Hanford makes moves to repair, sell Carnegie Museum for reopening

Hanford’s City Council is setting into motion a plan that it hopes will eventually lead to the reopening of the city’s local museum.

Hanford’s City Council is setting into motion a plan that it hopes will eventually lead to the reopening of the city’s local museum. 

Nonprofit organization Carnegie Museum of Kings County (CMKC) is seeking to move into the historic Carnegie Library building and eventually open up and operate a museum. 


The 116-year-old building was vacated last year after the Hanford Carnegie Museum could not keep up with its lease payments to the city. 

With the Hanford Carnegie Museum and its artifacts out of the building – leaving the city without a museum to preserve and showcase its history – CMKC formed last year with the intent of operating in the historic library building. 

Those efforts will come to a head with the City Council with votes Tuesday to:

  • Approve a license agreement with CMKC for the building
  • Declare the library building (109 E. Eighth St.) to be surplus property

The license agreement would allow CMKC to move onto the property while both parties evaluate the structural issues of the library building and eventually negotiate an agreement for the sale. 

Per the terms of the agreement, CMKC will occupy the property from June 15 to the end of the year and will pay the city only $10 to do so. 

The city will be responsible for Fire Code issues with the building and will replace the electrical panel.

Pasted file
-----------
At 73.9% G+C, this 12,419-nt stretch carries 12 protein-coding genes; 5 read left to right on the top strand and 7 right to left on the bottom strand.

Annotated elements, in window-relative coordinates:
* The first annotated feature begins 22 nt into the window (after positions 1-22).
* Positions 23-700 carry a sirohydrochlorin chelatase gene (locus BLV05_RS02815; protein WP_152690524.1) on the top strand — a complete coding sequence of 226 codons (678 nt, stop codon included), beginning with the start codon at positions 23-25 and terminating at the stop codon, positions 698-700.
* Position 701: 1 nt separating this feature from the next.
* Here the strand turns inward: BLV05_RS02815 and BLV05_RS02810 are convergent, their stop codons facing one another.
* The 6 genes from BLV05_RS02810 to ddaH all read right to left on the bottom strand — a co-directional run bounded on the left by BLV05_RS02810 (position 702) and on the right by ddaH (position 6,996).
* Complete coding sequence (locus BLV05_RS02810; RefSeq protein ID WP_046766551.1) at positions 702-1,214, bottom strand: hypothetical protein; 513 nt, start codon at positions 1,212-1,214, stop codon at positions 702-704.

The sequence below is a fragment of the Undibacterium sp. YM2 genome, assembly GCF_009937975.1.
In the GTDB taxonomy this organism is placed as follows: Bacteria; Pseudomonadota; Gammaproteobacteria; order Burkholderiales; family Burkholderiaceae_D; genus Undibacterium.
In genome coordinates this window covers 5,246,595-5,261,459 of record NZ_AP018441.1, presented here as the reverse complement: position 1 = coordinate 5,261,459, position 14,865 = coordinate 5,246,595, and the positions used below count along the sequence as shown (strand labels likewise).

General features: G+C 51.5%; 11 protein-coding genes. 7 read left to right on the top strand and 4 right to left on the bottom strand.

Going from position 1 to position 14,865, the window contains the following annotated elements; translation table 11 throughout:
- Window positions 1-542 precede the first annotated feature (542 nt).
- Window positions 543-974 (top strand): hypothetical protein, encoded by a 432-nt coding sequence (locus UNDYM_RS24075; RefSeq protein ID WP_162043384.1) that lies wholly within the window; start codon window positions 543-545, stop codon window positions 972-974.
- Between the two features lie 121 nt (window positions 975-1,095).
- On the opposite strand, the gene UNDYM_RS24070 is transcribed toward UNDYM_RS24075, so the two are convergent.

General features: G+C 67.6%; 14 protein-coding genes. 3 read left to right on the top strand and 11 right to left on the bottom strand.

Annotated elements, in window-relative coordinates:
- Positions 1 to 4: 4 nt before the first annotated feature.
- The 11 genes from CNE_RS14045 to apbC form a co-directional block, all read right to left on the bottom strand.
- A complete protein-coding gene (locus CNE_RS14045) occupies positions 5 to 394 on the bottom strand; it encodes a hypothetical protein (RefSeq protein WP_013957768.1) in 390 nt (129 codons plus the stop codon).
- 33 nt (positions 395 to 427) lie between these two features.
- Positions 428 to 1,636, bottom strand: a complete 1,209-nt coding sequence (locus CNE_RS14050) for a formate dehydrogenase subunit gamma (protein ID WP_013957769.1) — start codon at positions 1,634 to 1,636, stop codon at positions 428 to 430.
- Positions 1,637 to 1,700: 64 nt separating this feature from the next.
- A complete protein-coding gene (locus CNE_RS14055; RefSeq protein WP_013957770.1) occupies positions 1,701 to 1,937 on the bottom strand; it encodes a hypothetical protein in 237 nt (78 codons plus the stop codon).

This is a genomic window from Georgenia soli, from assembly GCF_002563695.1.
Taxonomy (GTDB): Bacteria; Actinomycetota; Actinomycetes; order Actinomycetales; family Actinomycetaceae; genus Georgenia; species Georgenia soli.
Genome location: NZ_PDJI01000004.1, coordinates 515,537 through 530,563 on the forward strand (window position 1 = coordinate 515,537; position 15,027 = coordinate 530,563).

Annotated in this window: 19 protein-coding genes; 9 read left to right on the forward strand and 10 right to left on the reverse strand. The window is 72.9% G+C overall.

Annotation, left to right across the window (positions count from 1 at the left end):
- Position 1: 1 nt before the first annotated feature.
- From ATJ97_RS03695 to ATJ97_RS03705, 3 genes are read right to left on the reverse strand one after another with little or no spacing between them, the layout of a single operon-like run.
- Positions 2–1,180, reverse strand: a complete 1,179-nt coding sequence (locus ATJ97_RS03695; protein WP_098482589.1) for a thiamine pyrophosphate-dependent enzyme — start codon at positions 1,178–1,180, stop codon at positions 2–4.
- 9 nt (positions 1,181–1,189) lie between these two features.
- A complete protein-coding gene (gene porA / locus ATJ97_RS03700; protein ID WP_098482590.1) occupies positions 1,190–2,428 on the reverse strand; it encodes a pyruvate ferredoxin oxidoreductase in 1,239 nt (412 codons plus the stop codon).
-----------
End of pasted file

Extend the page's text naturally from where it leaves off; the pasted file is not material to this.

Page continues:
The city will also spend up to $5,000 to maintain the electrical, air conditioning and plumbing systems in the building as well as the property’s landscaping. 

CMKC will be responsible for day-to-day maintenance and will be allowed to paint the interior walls and ceilings of the building. The nonprofit will also be allowed to hold meetings, fund-raising opportunities, operate a gift store and hold event rentals. 

While CMKC starts working to get a museum up and running in the building, the city declaring the building to be surplus land opens the door for both sides to negotiate a sale. 

Hanford will be able to sell the building to CMKC after a 60-day notice period for housing, park, open space and school entities in the area that gives them the opportunity to purchase or lease the property, as required by state law. 

The resolution also directs City Manager Mario Cifuentez to negotiate terms of sale with CMKC if none of the notified entities are interested in the property.

Cifuentez will submit the terms to the City Council at a later date for approval.

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